Algorithmic Advice as a Credence GoodZEW Discussion Paper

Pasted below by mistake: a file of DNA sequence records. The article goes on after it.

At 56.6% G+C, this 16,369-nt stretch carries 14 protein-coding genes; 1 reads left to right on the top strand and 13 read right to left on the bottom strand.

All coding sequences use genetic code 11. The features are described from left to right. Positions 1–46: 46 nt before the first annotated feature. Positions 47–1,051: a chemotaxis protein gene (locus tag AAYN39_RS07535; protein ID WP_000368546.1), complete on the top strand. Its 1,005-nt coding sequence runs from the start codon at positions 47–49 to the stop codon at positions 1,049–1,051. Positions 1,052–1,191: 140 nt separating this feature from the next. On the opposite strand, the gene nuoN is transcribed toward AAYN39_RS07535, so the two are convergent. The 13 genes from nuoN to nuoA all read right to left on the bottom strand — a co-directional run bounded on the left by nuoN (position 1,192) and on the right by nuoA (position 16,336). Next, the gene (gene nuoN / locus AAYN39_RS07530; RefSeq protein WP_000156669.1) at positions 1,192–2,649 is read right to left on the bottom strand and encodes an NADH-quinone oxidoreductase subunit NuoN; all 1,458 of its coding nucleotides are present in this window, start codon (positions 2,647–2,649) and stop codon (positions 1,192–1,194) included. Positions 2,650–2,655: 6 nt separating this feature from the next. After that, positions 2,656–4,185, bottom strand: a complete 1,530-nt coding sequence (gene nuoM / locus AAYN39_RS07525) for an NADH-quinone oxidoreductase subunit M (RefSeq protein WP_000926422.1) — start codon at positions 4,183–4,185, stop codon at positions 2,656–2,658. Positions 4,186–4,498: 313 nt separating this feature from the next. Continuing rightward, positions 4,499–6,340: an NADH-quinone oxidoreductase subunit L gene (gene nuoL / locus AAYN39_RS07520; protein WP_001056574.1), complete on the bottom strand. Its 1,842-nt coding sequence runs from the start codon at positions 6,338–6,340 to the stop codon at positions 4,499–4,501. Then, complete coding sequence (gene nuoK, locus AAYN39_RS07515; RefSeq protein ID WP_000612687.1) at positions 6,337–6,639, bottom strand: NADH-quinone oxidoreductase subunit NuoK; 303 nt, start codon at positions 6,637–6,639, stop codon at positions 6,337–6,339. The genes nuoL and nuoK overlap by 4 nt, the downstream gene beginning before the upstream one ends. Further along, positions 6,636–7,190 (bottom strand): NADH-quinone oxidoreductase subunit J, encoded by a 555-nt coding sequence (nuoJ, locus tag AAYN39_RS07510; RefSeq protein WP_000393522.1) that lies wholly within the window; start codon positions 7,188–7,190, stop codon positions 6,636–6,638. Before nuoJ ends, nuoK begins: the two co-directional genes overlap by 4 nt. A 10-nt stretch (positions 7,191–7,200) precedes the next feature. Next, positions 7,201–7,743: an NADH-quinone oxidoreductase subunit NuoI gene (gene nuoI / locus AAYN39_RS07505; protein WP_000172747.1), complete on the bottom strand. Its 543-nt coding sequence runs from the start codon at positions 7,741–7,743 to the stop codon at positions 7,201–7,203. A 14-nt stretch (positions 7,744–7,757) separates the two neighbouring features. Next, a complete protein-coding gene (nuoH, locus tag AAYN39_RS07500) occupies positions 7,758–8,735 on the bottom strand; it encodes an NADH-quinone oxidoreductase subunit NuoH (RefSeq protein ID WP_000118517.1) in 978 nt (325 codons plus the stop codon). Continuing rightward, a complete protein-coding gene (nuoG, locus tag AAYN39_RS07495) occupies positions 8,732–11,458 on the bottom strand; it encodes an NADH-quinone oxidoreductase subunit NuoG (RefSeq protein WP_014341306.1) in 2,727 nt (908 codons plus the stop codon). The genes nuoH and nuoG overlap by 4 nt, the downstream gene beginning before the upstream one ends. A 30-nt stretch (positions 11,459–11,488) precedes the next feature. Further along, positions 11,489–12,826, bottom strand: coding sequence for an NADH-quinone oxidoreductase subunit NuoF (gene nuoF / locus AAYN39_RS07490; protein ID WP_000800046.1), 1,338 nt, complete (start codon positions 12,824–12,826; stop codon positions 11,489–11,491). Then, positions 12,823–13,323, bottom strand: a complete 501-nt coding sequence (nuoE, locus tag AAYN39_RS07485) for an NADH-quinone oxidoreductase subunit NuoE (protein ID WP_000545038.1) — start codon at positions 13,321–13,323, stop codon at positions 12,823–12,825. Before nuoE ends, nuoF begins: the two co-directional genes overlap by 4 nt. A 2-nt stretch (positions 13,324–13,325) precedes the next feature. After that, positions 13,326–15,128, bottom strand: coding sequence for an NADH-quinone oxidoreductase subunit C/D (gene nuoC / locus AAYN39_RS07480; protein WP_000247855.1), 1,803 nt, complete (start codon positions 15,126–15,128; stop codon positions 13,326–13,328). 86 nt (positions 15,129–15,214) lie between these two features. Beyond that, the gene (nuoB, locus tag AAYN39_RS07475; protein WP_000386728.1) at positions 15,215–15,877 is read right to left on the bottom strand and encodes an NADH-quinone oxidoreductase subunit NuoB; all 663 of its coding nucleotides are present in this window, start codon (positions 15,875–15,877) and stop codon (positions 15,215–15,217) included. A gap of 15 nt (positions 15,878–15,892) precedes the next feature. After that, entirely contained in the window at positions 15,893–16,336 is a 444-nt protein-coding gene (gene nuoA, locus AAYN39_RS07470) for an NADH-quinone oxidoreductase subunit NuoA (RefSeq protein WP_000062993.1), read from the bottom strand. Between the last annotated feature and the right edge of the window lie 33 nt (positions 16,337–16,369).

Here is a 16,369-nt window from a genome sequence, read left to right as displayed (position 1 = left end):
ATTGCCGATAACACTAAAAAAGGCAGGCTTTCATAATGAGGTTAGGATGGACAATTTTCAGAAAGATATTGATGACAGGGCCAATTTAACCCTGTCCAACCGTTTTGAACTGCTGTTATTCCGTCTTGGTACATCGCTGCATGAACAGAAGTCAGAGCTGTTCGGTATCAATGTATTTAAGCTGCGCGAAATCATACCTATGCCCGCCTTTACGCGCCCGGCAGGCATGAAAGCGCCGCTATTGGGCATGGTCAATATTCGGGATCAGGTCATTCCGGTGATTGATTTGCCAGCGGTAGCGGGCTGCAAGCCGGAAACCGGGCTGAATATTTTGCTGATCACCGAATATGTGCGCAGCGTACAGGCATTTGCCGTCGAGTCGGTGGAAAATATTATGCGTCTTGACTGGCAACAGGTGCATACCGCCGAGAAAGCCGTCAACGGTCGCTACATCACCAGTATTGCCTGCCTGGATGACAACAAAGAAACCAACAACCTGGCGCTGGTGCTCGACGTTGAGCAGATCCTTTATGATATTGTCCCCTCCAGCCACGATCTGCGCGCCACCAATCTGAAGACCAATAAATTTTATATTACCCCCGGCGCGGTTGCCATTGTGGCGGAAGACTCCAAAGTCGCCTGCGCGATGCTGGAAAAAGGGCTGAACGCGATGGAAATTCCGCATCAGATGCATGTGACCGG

Actors in various settings have been increasingly relying on algorithmic tools to support their decision-making. Much of the public debate concerning algorithms - especially the associated regulation of new technologies - rests on the assumption that humans can assess the quality of algorithms. We test this assumption by conducting an online experiment with 1263 participants. Subjects perform an estimation task and are supported by algorithmic advice. Our first finding is that, in our setting, humans cannot verify the algorithm's quality. We, therefore, argue that algorithms exhibit traits of a credence good - decision-makers cannot verify the quality of such goods, even after "consuming" them. Based on this finding, we test two interventions to improve the individual's ability to make good decisions in algorithmically supported situations. In the first intervention, we explain the way the algorithm functions. We find that while explanation helps participants recognize bias in the algorithm, it remarkably decreases human decision-making performance. In the second treatment, we reveal the task's correct answer after every round and find that this intervention improves human decision-making performance. Our findings have implications for policy initiatives and managerial practice.